It was one of the most incredible things I’ve ever watched underwater, seeing these 1cm small creatures changing colors and breaking through the eggs. It looked like a bit of a struggle for some of them, but eventually most of the little Flamboyant Cuttlefish hatched during the 20 min. I was watching them.
To see Mototi or Blue-Ringed Octopus is nothing unusual at the moment. There’s a big number of cephalopods around during that time of the year. However, seeing two Mototi Octopus fighting was quite something!
This month’s highlight are truly special because it doesn’t happen every day that we see a Whaleshark, Rhinopia, lots of Sargassum Frogfish and Flamboyant Cuttlefish eggs hatching diving in Lembeh!
The beginning of the year is when it’s normally a bit quieter in the Lembeh Strait. However, we’ve been busy during the past few months regardless of the typical “low season” but we still found time for some renovations and upgrades of the resort!
To say that my dives with Paulus and Stenli are always a bit “stressful” sounds so negative, it’s of course positive stress 😉 However you just can’t stay with your subject for more than 5 minutes because sure enough one of them will find another highlight on the dive to shoot!
Since the conditions at the dive sites in the North of Lembeh are perfect at the moment, I have been focusing mainly on wide angle photography. Sites like Yiko Yansi, Dante’s Wall, California Dreaming, Angel’s Windows and Pulau Putus offer some fantastic wall, coral reef and cavern dives! Although diving in Lembeh is dominated by finding small critters and creatures, they can also be found on sites where both wide angle and macro subjects are present.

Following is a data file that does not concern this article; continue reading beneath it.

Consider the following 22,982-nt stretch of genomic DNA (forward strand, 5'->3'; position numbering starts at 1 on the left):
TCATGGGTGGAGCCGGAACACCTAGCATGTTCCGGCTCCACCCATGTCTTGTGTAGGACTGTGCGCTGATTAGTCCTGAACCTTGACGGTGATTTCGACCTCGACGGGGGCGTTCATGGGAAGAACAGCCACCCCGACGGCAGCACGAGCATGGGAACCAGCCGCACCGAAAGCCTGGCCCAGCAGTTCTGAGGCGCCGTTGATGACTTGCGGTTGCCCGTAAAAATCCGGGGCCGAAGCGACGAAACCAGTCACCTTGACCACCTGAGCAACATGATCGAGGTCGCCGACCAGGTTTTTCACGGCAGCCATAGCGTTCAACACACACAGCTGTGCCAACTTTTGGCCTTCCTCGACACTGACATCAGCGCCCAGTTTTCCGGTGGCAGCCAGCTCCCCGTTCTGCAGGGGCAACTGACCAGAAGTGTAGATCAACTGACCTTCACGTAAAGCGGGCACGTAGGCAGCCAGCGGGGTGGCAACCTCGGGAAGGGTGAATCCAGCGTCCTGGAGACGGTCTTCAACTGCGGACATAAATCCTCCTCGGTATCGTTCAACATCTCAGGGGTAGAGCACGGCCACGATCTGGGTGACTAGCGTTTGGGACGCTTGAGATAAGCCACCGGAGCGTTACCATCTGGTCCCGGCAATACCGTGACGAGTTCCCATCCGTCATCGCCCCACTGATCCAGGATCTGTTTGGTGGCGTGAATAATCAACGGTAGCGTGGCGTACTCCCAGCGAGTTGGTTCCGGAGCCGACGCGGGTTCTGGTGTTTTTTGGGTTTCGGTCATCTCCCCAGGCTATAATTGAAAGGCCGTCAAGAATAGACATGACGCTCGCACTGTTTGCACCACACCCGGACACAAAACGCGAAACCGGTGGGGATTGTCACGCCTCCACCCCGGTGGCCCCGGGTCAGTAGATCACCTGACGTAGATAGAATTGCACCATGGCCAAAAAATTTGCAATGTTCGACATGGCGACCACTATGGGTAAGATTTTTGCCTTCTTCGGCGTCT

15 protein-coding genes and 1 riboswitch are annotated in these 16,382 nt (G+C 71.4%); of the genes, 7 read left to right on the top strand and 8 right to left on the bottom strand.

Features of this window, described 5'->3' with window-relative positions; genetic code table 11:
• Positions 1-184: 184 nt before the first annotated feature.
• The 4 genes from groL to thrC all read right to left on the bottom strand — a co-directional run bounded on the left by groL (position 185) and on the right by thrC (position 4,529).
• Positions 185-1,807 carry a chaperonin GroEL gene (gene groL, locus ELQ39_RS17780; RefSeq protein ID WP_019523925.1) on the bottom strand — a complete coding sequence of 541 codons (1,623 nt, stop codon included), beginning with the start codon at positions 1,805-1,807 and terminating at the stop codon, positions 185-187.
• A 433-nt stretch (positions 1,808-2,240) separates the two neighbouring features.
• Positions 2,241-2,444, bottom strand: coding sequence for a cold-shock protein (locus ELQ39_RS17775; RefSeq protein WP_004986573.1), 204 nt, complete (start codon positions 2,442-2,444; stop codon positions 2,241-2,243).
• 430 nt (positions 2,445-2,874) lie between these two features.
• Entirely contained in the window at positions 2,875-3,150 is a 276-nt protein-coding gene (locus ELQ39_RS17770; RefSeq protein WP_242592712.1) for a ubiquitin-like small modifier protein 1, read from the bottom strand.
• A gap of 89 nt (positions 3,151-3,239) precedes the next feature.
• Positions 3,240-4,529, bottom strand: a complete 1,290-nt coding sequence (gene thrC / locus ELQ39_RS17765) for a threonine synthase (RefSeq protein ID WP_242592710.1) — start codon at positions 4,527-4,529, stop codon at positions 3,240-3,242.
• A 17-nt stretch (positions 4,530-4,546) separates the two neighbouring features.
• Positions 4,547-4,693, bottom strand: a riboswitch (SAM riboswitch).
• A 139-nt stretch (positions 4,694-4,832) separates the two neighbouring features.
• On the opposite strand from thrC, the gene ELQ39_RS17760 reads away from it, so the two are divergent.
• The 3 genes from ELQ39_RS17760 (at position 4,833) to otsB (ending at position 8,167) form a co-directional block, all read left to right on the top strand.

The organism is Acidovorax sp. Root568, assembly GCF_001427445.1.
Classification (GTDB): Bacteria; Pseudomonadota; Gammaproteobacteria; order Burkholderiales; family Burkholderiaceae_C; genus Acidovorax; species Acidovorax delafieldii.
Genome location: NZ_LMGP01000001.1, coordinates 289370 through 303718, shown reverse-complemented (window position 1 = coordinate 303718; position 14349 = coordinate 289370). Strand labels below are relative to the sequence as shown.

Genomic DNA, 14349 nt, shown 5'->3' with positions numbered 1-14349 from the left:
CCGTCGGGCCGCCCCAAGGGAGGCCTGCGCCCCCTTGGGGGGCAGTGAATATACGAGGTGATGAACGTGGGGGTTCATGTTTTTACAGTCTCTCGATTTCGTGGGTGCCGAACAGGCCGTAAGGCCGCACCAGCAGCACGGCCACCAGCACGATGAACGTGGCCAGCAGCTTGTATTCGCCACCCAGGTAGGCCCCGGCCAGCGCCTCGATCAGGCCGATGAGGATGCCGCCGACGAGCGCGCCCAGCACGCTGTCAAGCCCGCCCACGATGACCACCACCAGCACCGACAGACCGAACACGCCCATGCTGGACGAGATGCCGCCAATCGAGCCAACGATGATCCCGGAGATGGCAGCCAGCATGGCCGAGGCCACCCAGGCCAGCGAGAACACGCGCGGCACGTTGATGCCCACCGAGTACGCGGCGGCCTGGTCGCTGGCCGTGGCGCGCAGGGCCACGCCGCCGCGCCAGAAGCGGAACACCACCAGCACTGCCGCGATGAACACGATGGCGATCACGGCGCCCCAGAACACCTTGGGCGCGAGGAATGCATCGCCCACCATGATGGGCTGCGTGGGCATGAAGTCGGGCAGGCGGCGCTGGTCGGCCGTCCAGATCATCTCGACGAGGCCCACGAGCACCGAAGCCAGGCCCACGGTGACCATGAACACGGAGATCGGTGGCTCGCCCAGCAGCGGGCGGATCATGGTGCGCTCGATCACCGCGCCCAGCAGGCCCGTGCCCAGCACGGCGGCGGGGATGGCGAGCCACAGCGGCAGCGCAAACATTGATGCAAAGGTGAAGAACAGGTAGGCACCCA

Harlequin and Spiny Tiger Shrimp, Juvenile Warty and Painted Frogfish as well as Giant Frogfish are only a few of the highlights from this month. The conditions for diving in Lembeh are perfect right now: with the winds from the North slowing down, we are able to dive both North and South end of the Lembeh Strait.
One of the most common questions I get asked when it comes to underwater macro photography is how to achieve black backgrounds. The popping colors of the subject on black creates great contrasts in an image.
Generally speaking, a black or dark background is achieved by a small aperture. You would want to let as little light as possible through your camera lens. However, it’s not just that easy since a big F-stop/ small aperture automatically means greater depth of field!
For the past week I’ve taken one of our guides, Johan, for some diving. He’s usually famous for being the “Goby Hunter”. Although considering how many different species of shrimps and crabs we both found together, he deserves an additional name!
Especially in underwater macro photography, it becomes challenging sometimes to get your subject separated from your background. You can try and achieve it shooting big aperture and shallow depth of field, another technique is to “snoot” your subject.